Bhajji alone is not the lone bad boy of Team India. Praveen Kumar, the budding fast blower from Meerut, is seems to another in the making. According to report, Parveen is accused of beating up a doctor in his hometown last night. However, unlike Bhajji, Praveen was let off as the alleged victim decided not to press the charges.
The decision of Dr Shantanu Agarwal of Meerut has probably saved the 21-year old fast bowler currently playing for Bangalore Royal Challengers in the IPL league from career-threatening punishment and Indian cricket from a second scandal in a month after the Harbhajan-Sreesanth slap. The doctor is recorded as saying that he decided not go ahead with legal action because the nation’s pride is associated with Praveen.
What was the incident that provoked Praveen to beat the doctor black and blue? Last evening, the doctor’s car, as he told the police, accidentally drove over a pothole, splashing muddy water on the cricketer’s shirt. In rage, Praveen and his friends started chasing doctor’s car. The doctor did not realise that Praveen’s friends were chasing the car. Praveen and his friends were shouting abuses at him and upon intercepting him; they dragged the doctor out of his car and thrashed him. Praveen and his friends began to beat him up although he kept pleading he didn’t do it on purpose. And then Praveen kicked him several times. There is more in store: the doctor also alleged that Praveen was drunk.
Think what would have happened had Dr Agarwal gone ahead and lodged an FIR against Praveen? By now, Praveen may have been arrested and given bail, with the possibility of being fined and even jailed if convicted. The BCCI would have been forced to discipline him for bringing the game into disrepute, especially since IPL series is on. Moreover, Praveen would almost certainly have faced trouble from the owners of his IPL team.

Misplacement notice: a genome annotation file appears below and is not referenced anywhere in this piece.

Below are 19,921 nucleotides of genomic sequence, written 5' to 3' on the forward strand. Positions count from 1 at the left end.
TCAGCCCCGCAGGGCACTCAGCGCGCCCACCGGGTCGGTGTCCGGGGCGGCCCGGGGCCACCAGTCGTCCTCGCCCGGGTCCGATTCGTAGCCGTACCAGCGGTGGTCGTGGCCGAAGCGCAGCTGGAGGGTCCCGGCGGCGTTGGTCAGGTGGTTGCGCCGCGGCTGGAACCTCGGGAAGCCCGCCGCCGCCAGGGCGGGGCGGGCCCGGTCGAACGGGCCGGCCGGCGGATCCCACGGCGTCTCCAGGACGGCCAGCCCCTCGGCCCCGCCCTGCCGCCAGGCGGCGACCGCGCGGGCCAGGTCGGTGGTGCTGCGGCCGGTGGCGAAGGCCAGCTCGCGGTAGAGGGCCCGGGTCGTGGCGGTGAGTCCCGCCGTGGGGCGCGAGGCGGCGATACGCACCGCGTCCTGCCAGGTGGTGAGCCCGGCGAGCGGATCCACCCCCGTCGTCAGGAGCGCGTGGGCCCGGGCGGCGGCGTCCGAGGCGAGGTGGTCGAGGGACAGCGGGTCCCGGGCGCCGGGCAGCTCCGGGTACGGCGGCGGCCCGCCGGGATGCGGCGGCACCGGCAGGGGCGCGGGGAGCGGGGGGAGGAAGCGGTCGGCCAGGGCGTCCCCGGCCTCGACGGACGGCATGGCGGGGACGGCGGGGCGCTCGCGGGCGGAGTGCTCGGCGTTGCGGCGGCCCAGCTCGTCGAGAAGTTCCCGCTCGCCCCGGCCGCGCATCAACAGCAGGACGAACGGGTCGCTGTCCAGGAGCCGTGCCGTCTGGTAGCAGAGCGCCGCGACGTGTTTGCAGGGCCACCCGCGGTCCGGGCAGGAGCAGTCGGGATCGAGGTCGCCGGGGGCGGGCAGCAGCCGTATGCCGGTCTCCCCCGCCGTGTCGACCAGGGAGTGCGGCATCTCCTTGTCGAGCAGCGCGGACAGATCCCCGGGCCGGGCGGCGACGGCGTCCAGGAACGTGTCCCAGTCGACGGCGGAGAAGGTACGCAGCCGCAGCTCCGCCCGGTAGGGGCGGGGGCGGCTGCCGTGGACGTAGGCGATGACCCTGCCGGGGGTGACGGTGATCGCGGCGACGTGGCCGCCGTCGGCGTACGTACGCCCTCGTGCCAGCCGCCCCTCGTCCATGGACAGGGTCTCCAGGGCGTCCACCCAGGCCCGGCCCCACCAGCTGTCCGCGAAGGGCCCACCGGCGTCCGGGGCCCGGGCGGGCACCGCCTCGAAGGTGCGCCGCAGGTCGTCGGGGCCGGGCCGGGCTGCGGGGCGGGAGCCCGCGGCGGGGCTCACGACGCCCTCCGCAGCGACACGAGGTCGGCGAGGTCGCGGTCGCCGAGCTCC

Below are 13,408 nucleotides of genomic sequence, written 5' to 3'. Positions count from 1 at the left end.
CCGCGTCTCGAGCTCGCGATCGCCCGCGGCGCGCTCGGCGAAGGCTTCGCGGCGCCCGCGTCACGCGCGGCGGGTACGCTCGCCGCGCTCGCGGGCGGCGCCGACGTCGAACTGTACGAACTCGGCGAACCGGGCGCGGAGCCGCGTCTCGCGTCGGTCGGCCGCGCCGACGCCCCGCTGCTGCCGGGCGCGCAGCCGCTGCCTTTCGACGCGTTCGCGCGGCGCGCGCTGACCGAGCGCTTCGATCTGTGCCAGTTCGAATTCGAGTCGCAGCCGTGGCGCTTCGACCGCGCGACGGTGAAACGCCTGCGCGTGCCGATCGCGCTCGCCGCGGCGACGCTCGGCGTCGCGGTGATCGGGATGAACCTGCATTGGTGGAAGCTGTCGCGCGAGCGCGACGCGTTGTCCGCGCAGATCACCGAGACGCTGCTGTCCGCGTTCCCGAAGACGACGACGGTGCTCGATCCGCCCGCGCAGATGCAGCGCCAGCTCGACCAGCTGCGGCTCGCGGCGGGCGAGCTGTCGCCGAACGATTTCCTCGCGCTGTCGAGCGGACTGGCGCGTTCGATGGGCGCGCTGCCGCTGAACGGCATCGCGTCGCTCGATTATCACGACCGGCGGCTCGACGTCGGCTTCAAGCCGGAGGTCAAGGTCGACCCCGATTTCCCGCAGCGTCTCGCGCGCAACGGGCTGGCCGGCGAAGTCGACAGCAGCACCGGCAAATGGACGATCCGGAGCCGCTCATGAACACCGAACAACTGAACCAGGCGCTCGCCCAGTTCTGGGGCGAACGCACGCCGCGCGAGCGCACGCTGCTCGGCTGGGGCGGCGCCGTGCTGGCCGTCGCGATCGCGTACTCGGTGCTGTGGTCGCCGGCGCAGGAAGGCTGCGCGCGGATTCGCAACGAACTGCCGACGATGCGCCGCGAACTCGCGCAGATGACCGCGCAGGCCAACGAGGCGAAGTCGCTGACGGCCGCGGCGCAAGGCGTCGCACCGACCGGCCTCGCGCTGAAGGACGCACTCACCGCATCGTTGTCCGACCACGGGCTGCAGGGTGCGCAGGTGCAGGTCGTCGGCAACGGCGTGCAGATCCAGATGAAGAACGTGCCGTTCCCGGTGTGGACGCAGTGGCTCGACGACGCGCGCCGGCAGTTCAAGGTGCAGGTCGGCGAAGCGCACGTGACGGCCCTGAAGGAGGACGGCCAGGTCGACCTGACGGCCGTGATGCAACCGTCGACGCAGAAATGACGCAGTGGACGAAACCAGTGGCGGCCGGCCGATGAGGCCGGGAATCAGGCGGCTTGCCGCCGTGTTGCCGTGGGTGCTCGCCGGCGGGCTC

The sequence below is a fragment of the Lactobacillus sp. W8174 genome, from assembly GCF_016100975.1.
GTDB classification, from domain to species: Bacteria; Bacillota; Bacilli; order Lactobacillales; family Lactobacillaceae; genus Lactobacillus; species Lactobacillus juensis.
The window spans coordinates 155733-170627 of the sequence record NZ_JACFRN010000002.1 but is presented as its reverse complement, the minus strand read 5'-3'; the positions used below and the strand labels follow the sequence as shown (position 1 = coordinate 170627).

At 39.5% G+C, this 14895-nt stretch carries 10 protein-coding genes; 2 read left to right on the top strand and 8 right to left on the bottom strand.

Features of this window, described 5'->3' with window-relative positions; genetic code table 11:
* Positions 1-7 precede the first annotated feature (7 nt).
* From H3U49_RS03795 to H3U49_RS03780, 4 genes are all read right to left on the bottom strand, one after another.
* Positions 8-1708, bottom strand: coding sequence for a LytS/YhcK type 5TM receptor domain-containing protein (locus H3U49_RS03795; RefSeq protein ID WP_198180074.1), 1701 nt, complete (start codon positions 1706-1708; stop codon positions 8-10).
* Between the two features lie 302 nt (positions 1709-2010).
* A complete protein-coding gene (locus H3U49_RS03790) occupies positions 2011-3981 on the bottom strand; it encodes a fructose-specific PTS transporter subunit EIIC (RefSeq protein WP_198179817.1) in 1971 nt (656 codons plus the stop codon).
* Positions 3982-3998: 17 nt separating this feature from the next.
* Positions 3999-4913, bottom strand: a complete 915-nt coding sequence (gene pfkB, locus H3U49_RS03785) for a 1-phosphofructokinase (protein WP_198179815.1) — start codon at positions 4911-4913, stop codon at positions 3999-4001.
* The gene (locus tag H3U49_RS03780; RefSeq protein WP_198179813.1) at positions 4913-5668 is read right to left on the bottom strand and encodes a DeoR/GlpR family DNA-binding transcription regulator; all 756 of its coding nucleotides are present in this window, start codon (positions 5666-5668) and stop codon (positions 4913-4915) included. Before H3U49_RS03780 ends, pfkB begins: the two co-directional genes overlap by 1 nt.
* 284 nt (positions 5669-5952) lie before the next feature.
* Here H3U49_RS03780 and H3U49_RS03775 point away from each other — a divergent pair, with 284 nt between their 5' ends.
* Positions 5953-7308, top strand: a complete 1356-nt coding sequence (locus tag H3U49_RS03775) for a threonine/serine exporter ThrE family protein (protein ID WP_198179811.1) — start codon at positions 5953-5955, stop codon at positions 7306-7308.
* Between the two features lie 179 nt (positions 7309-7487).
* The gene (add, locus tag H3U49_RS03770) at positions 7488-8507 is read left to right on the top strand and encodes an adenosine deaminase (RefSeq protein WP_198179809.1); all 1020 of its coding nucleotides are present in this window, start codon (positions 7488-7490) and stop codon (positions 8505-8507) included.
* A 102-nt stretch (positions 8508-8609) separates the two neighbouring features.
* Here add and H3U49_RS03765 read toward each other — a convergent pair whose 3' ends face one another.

After the incident, the doctor made an initial complaint last night at the Kotwali police station, Meerut. The police asked Praveen to surrender. But Meerut superintendent of police K.K. Bharadwaj summoned both the player and the doctor this morning and, after an hour’s talks, the matter was sorted out. As good sense prevailed, Praveen, gauging the gravity of the matter, apologised to the doctor in the morning.
Remember ex-Test cricketer-turned-commentator-politician Navjot Singh Sidhu, who was embroiled in a road-rage brawl 20 years ago that led to a man’s death. But the trial court acquitted him within months and he continued to play cricket for the country for another decade. The acquittal was overturned by a high court recently but the conviction has been stayed as the Supreme Court hears Sidhu’s challenge.
Believe it, I, like millions in this country, am Praveen Kumar’s fan. Praveen is the pride of Meerut after his Australian heroics. But his rowdy behaviour is an indication of his frame of mind, and if Parveen does not mend his way in time, he may land in another trouble that can mar his glittering cricket career. India does not like see another Bhajji in the making.